Scott adamant players understand umpire dissent

THE UMPIRE dissent rule is in the spotlight again following a controversial incident in the Easter Monday thriller at the MCG that resulted in a contentious 50 metre penalty against Hawthorn.

Hawthorn star James Sicily admitted post-game he was unclear on what reaction is permitted after his teammates Tom Mitchell and Jack Gunston were penalised for reacting to a replay of the dubious free kick paid to Geelong key forward Tom Hawkins in a marking contest, which resulted in a 50m penalty and a crucial goal.

But Geelong coach Chris Scott said his players are fully aware of the crackdown against umpire dissent and know the ramifications of any gestures will result in 50m penalties, even though it will be difficult to remove completely  due to the nature of tight games.

“We understand it clearly. It’s been communicated over a long period of time really clearly and we understand it. Does that mean we won’t transgress? I suspect we will because it’s a highly emotional game,” Scott said in his post-match press conference.

“To give you a window into what we’re doing in the box, we had no idea what that one was for, had no desire to look at the replay it just is what it is, let’s get on with it.

“I will make a mistake in this area at some point. I just don’t want to have an opinion on that stuff; I just want to understand it as well as possible. It’s incumbent on us to say to the player: this is how the game is being interpreted, your opinion does not matter, my opinion does not matter, let’s just be as good as possible at understanding it.”

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Hawthorn coach Sam Mitchell chose not to comment on the contentious moment that has drawn widespread criticism and could cause some coaches to seek clarification from the AFL this week.

“I’m not going to ever get involved in any umpire or rule discussions at this point. I’m only five games into my coaching, I’ll wait a little bit longer until I start getting involved. I didn’t know it was a talking point to be fair,” Mitchell told reporters after the 12-point win.

“The one thing I know about umpires is they make way less mistakes than we do, so I’ll worry about the mistakes that we’re making. We didn’t mention umpires at all for the game in the coaches box.”

Mitchell won some classic encounters against Geelong during his decorated career as a Hawthorn player – including the 2008 Grand Final – but his first win against the Hawks’ old rivals was extra sweet for the new senior coach.

Eight days after being smashed by 68 points at the hands of St Kilda, Hawthorn dug in to hold off a Cats side who threatened to run over the top of them late, banking a gusty 12-point win at the MCG in the best performance yet under Mitchell.

Hawthorn is now 3-2 after five rounds – level with Geelong inside the top eight – exceeding expectations so far under the man who won a Brownlow Medal and four flags in the brown and gold. 

“There is a part of me that says it’s four points, every win is the same, but Easter Monday is a big day for our club. We’ve had a great rivalry with them over the journey. Right now it feels a little bit sweeter,” Mitchell said.

“We’re going to continue to have good battles against them; they’re going to be a good side for a long time as they’ve proven.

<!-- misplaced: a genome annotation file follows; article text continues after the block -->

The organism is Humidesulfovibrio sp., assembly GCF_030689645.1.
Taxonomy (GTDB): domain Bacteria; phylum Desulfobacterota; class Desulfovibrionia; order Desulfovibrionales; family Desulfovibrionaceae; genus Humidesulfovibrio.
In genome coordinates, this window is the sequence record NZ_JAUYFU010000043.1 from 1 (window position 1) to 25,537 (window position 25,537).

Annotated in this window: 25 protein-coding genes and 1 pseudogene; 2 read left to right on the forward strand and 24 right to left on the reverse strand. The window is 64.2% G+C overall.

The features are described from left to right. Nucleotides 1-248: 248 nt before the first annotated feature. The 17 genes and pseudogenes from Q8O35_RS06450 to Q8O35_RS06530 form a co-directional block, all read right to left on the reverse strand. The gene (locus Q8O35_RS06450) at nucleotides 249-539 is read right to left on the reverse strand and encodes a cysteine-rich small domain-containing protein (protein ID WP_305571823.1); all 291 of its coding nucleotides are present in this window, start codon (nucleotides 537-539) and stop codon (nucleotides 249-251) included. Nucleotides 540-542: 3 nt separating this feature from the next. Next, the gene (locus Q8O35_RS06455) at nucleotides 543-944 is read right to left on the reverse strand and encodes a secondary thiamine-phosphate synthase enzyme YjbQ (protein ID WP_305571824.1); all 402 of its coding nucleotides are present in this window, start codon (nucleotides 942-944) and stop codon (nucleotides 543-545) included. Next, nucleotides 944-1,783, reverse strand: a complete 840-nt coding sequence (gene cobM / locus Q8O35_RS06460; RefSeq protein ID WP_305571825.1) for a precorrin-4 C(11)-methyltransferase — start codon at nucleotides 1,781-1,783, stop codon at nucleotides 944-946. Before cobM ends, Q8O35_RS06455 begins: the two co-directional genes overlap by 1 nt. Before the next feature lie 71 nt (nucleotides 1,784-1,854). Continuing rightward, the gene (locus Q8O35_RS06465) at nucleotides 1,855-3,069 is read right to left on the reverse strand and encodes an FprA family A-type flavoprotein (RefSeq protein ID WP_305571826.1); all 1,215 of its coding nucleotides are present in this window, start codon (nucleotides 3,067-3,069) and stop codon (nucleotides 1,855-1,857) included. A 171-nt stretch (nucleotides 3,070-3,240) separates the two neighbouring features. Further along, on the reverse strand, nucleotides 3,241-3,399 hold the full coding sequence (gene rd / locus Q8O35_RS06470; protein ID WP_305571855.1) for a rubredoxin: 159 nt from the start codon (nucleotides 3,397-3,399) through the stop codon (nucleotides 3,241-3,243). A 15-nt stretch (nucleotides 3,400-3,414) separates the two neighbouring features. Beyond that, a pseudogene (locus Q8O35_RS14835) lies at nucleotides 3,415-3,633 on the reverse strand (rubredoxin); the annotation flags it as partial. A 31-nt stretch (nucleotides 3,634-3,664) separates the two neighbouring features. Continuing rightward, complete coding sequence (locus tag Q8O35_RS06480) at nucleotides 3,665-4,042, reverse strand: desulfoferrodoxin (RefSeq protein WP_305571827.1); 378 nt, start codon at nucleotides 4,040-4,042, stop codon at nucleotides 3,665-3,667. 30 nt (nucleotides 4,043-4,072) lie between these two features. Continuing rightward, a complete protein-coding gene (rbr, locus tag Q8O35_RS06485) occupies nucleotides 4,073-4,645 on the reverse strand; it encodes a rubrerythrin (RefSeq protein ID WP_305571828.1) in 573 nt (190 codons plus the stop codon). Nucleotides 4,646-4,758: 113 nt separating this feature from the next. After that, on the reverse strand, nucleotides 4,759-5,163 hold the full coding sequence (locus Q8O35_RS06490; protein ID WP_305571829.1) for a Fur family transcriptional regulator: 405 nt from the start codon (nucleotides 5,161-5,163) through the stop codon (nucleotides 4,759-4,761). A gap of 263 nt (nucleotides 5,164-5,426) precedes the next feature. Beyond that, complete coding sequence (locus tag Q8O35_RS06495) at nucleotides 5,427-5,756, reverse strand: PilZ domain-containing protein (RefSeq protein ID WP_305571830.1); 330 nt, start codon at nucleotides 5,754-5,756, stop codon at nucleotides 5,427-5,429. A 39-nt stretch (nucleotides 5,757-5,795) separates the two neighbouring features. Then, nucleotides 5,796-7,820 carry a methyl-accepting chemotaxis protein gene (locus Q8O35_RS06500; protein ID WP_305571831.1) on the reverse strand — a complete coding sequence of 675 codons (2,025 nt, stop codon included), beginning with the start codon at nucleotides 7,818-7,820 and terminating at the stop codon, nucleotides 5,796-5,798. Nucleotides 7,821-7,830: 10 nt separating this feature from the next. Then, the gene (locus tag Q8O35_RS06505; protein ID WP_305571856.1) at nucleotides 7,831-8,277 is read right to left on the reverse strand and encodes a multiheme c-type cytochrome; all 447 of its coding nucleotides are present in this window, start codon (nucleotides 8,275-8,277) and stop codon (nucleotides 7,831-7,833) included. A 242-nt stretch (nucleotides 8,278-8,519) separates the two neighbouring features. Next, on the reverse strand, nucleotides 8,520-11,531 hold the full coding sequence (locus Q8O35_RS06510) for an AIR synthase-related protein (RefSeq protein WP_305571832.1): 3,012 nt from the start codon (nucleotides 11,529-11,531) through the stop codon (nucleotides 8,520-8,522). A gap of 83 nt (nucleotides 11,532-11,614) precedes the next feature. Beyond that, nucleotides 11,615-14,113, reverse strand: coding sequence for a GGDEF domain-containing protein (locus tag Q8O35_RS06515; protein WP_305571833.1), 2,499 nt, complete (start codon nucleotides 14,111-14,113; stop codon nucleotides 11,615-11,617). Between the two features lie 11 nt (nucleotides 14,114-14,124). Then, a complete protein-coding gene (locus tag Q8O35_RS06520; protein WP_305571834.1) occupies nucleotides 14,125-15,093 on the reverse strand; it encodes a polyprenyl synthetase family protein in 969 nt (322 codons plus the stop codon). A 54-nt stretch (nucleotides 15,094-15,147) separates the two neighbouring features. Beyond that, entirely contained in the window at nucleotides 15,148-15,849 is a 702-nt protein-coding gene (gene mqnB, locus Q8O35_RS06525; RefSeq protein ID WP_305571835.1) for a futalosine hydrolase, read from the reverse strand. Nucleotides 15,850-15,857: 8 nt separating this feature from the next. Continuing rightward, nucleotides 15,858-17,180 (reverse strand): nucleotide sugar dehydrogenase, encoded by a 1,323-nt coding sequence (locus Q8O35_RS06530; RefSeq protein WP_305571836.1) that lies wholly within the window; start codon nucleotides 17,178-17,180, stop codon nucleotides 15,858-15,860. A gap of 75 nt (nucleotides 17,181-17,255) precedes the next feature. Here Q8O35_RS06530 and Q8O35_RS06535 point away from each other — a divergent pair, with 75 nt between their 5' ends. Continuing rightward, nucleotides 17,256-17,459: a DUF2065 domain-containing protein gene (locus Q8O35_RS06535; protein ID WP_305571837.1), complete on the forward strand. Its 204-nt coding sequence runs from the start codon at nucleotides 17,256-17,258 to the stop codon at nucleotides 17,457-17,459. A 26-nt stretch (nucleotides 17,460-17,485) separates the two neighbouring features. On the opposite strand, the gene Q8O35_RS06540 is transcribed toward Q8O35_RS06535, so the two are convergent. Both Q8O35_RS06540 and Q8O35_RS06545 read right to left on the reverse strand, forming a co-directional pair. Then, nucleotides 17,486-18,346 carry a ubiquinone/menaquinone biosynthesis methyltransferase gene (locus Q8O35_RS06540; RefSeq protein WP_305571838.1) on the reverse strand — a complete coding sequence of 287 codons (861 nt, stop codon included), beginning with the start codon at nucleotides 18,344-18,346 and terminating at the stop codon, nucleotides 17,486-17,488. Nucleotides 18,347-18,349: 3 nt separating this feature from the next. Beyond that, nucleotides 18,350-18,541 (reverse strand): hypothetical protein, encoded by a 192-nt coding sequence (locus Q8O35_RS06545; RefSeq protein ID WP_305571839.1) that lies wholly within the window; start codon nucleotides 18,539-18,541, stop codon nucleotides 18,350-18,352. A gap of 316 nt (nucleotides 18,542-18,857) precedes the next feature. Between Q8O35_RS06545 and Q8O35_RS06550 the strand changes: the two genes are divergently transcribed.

“We know we’re on a journey. Last week very disappointed with lots of parts of the game. This week to play much more consistently. I think the way we ran out the game was pleasing. I think there is a level of belief that comes from playing against a good side and being in those situations.”

Hawthorn was forced to think laterally at quarter-time when young ruckman Ned Reeves was substituted out of the game after dislocating his shoulder. They turned to key forward Jacob Koschitzke, who was playing his first game in the senior side for 2022, and Irishman Conor Nash, who were well beaten in the air but not around the stoppages.

The Hawks are unclear on the severity of Reeves’ shoulder injury right now, but with captain Ben McEvoy sidelined for the next couple of months and potentially longer due to a neck injury, off-season recruit Max Lynch could be the only recognised ruckman available.

Lynch has endured a nightmare month at Waverley Park, lasting less than a half against North Melbourne in round one before suffering a concussion. Just when he was about to pass concussion protocols, the former Magpie entered health and safety protocols, delaying his return further, before Mitchell revealed more issues over the weekend.

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“He’s had a wretched run, poor old Maxy. He had his concussion and then he was a COVID case and all that type of stuff. Yesterday he got stung by a bee and had an anaphylactic situation, so he was unavailable even today.

“He has been here and he will certainly come into consideration, but he hasn’t played footy for a month now. We’re not against doing something unorthodox in the ruck. He was an emergency once Chad was unavailable just in case Ned had of got sick. It was an outside chance that we were going to play him, but he wasn’t closely considered.

Scott revealed Brownlow Medal winner Patrick Dangerfield has been carrying niggles across the first part of the season, forcing the veteran midfielder to spend more time in attack to start the season, after he finished with 17 disposals and a goal.

Cats defender Jack Henry was substituted out of the game in the last quarter after hurting the same foot that he had surgery on at the start of the year and Jed Bews hurt his shoulder and couldn’t finish the game.

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